Every time I think that there could not be anything more outrageous than whatever these crackpot campus Social Justice Warriors come up with, they manage to exceed my own imaginative capacities. Brace yourself for this one.

At Yale University, there’s a campus-wide tempest underway over an October 30 letter the wife of a master of Silliman College there wrote to residents of the college regarding the Intercultural Affairs Committee’s directions not to dress offensively at Halloween. Erika Christakis, whose husband Nicholas is master of the college (she is associate master), wrote, in part:

Even if we could agree on how to avoid offense – and I’ll note that no one around campus seems overly concerned about the offense taken by religiously conservative folks to skin­revealing costumes – I wonder, and I am not trying to be provocative: Is there no room anymore for a child or young person to be a little bit obnoxious… a little bit inappropriate or provocative or, yes, offensive? American universities were once a safe space not only for maturation but also for a certain regressive, or even transgressive, experience;increasingly, it seems, they have become places of censure and prohibition. And the censure and prohibition come from above, not from yourselves! Are we all okay with this transfer of power? Have we lost faith in young people’s capacity – in your capacity ­ to exercise self­censure, through social norming, and also in your capacity to ignore or reject things that trouble you? We tend to view this shift from individual to institutional agency as a tradeoff between libertarian vs. liberal values (“liberal” in the American, not European sense of the word).

Nicholas says, if you don’t like a costume someone is wearing, look away, or tell them you are offended. Talk to each other. Free speech and the ability to tolerate offence are the hallmarks of a free and open society. But – again, speaking as a child development specialist – I think there might be something missing in our discourse about the exercise of free speech (including how we dress ourselves) on campus, and it is this: What does this debate about Halloween costumes say about our view of young adults, of their strength and judgment?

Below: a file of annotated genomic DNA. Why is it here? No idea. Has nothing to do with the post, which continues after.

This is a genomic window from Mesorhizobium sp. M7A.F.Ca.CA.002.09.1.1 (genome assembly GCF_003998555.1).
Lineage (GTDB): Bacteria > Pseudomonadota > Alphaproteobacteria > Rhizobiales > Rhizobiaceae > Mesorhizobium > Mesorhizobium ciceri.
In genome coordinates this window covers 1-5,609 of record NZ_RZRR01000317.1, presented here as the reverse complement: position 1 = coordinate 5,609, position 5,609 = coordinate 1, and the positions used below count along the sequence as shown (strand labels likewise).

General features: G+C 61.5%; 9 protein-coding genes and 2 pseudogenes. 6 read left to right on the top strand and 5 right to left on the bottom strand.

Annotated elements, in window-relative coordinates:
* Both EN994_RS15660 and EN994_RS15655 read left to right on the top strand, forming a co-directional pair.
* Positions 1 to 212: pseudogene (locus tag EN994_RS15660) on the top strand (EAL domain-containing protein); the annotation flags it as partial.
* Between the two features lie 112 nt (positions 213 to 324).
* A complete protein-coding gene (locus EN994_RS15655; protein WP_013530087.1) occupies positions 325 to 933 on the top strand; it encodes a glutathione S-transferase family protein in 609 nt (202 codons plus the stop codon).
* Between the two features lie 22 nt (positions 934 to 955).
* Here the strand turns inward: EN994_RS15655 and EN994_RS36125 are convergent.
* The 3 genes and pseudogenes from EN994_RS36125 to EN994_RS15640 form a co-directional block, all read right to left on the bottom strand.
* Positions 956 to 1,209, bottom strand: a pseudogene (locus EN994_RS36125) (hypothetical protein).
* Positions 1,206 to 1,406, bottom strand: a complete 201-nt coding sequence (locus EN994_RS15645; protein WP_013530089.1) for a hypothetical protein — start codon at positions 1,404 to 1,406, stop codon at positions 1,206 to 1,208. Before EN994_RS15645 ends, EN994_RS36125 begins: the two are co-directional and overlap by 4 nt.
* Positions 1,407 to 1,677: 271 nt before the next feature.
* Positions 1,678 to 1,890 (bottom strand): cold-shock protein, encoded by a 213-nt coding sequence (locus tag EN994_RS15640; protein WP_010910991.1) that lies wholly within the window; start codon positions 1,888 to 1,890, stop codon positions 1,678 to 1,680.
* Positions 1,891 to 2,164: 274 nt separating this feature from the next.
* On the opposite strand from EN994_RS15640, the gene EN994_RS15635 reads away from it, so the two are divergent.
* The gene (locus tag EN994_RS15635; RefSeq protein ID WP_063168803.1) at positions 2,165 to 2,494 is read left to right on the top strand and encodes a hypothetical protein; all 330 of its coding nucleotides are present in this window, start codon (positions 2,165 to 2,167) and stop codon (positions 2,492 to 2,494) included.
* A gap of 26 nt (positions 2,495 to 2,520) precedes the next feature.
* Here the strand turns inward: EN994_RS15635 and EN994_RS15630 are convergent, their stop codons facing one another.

In other words: Whose business is it to control the forms of costumes of young people? It’s not mine, I know that.

You would think that college students, especially college students at one of the nation’s leading universities, would appreciate that kind of respect for them. And if they disagreed with her, they would at least consider the matter debatable.

Oh no, no, no. Over 700 students and faculty at Yale (and a few at other colleges) signed an open letter denouncing Erika Christakis. It reads, in part:

The contents of your email were jarring and disheartening. Your email equates old traditions of using harmful stereotypes and tropes to further degrade marginalized people, to preschoolers playing make believe. This both trivializes the harm done by these tropes and infantilizes the student body to which the request was made. You fail to distinguish the difference between cosplaying fictional characters and misrepresenting actual groups of people. In your email, you ask students to “look away” if costumes are offensive, as if the degradation of our cultures and people, and the violence that grows out of it is something that we can ignore. We were told to meet the offensive parties head on, without suggesting any modes or means to facilitate these discussions to promote understanding. Giving “room” for students to be “obnoxious” or “offensive”, as you suggest, is only inviting ridicule and violence onto ourselves and our communities, and ultimately comes at the expense of room in which marginalized students can feel safe.

More:

To be a student of color on Yale’s campus is to exist in a space that was not created for you. From the Eurocentric courses, to the lack of diversity in the faculty, to the names of slave owners and traders that adorn most of the buildings on campus — all are reminders that Yale’s history is one of exclusion. An exclusion that was based on the same stereotypes and incorrect beliefs that students now seek to wear as costumes. Stereotypes that many students still face to this day when navigating the university. The purpose of blackface, yellowface, and practices like these were meant to alienate, denigrate, and to portray people of color as something inferior and unwelcome in society. To see that replicated on college campuses only reinforces the idea that this is a space in which we do not belong.

 

Nicholas Christakis attempted to meet with a group of students for hours to talk about all this. Take a look at how these coddled brats treated him: